References

Peace Corps. Retrieved from https://www.peacecorps.gov/about/

Join Your Professional Organization

(This blog was previously posted in 2010 on Blogging4Broke, a nonprofit career advice blog.)

My professional association

A simple and dynamic way to reconnect with your career choice is to join the professional organization associated with that type of job. For example, I’m an educator who specializes in teaching English, as a second language. The professional organization associated with my career is called TESOL (Teaching English to Speakers of Other Languages). For less than 100 dollars, I renewed my TESOL membership. Since then I’ve been able to learn about the latest research in the field, training opportunities, and job announcements.

When I first joined, they asked me to select from various interest sections, email listserves. I signed up for several and was flooded with emails. Then I went back and revised my areas of interest to get more specific information that pertained to my needs. That’s when I read an announcement from an individual looking for assistance in moderating an online, volunteer TESOL professional development session of the Computer-assisted Language Learning Interest Section (CALL-IS). I responded immediately and took the necessary moderator training to teach the session. I taught the six-week session and felt pleased to be a part of my professional organization once again, even as a volunteer.

Secondly, you often feel isolated from peer interaction when you’re looking for work. By joining TESOL, I connected with peers from around the world via the listserve, training, and now through teaching. I’ve learned from my peers via informal training, and also took a formal course offered for a certificate program. It’s been wonderful to add new technology skills and reevaluate my teaching methodology to include that of the online facilitator. Furthermore, the experience forced me to revise my job search documents related to my teaching philosophy, resume, and cover letter.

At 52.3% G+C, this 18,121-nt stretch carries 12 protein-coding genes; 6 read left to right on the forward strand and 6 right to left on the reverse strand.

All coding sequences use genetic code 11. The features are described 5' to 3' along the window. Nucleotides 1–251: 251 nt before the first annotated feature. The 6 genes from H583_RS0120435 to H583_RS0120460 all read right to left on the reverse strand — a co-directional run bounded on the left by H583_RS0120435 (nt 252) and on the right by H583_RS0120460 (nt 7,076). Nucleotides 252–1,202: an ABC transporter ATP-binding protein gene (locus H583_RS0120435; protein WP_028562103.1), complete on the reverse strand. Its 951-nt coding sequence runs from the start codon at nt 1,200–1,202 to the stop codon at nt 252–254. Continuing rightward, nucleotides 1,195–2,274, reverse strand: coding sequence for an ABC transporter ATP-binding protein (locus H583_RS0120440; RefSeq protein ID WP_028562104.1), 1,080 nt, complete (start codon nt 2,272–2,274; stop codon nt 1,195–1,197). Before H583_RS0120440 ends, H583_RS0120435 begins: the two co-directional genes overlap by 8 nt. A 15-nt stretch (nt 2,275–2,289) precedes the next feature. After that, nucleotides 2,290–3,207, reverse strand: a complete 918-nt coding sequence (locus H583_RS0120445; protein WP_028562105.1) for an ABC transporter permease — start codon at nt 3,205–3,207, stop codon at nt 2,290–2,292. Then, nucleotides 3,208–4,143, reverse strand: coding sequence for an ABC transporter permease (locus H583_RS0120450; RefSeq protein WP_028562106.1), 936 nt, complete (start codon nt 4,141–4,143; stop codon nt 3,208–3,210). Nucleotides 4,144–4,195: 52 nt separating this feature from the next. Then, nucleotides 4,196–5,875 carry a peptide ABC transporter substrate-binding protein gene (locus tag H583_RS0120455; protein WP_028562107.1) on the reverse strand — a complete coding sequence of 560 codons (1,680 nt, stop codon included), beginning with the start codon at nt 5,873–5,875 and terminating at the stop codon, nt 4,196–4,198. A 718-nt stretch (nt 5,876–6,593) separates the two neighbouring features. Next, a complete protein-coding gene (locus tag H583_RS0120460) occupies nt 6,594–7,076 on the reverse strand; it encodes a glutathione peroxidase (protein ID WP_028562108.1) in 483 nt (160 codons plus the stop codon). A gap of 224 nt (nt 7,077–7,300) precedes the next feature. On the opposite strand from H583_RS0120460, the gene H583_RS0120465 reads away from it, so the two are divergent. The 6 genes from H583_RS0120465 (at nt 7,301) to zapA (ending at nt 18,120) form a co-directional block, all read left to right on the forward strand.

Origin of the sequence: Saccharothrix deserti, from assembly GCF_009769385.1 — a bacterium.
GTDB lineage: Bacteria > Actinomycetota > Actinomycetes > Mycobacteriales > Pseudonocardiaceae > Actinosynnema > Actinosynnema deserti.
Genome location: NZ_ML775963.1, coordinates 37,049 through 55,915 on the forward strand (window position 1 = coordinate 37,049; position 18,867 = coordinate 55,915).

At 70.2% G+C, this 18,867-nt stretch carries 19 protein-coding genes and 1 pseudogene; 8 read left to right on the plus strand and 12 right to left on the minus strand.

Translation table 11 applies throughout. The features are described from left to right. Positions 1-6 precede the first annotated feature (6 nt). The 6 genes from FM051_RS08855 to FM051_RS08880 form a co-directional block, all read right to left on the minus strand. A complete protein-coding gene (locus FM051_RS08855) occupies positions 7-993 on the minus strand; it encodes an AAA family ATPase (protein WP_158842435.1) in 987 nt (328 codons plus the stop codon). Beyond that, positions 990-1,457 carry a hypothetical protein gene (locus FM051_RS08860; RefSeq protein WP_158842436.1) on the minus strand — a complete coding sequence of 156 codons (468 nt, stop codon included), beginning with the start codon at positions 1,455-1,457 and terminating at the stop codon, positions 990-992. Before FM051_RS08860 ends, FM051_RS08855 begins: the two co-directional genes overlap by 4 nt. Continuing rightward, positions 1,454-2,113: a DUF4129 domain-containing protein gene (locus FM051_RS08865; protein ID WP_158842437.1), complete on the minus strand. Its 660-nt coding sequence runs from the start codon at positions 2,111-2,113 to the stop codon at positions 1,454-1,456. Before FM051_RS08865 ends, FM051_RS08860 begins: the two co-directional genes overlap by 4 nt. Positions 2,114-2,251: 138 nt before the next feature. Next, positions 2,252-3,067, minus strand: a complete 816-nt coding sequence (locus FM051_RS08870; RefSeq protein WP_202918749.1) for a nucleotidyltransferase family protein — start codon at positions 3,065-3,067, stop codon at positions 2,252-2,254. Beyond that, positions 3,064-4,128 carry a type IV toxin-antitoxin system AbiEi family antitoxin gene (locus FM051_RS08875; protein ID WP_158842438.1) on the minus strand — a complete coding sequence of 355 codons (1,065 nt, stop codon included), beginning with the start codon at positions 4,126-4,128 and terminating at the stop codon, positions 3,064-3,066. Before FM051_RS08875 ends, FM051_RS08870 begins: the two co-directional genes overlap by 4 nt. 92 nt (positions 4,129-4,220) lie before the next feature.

Thirdly, professional organizations provide you with access to conferences regionally, nationally, and internationally. Most professional conferences hold a job market during the convention. Last spring, TESOL, offered reduced rates on what they called their “stimulus plan.” TESOL plans to offer membership deals in the future. Perhaps your profession offers reduced costs to attend their conferences or free webinars. You won’t know until you investigate. At least, look into joining an organization and read about their perks on the membership page. Maybe you think that $95 is too expensive right now since you’re unemployed…I’m here to tell you that it has really paid off as an investment in my career.

Furthermore, the mentor of our online training asked the trainees if anyone would be interested in presenting on the volunteer experience and the outcome of the session at the TESOL conference. Once again, I jumped at the opportunity and used my airline rewards miles to travel to the conference for free. While I was at the conference, I also collected free resources, volunteered, and attended as many presentations as possible. Plus, I was able to reconnect with former employers! This series of events came about simply by renewing my membership with my professional organization. I urge you to do the same. Good luck!

Here’s a link to the various TESOL Interest Sections: http://www.tesol.org/s_tesol/sec_document.asp?CID=161&DID=550

Sandra Annette Rogers, PhD

Volunteer for the Peace Corps

Sandra Rogers sitting beside Rutilia Lopez in San Jose de Copan, Honduras
Peace Corps Honduras 1985-1987

Dear Teachers and Students,

In recognition of all the displaced workers, especially recent graduates, I’d like to share my experience of volunteering for the Peace Corps.  It’s an alternative to the 9 to 5 job and can lead to an international career.  Given the current economy, looking for work outside the US may be the right move for you! When I graduated from college, I joined the Peace Corps in 1985.  I remember how many of my friends and even professors thought that it wasn’t a good idea for my career.  In fact, I had difficulty finding references for my application because my professors didn’t approve of my decision.  One professor did; she told me that it would be the best decision that I ever made.  She was right.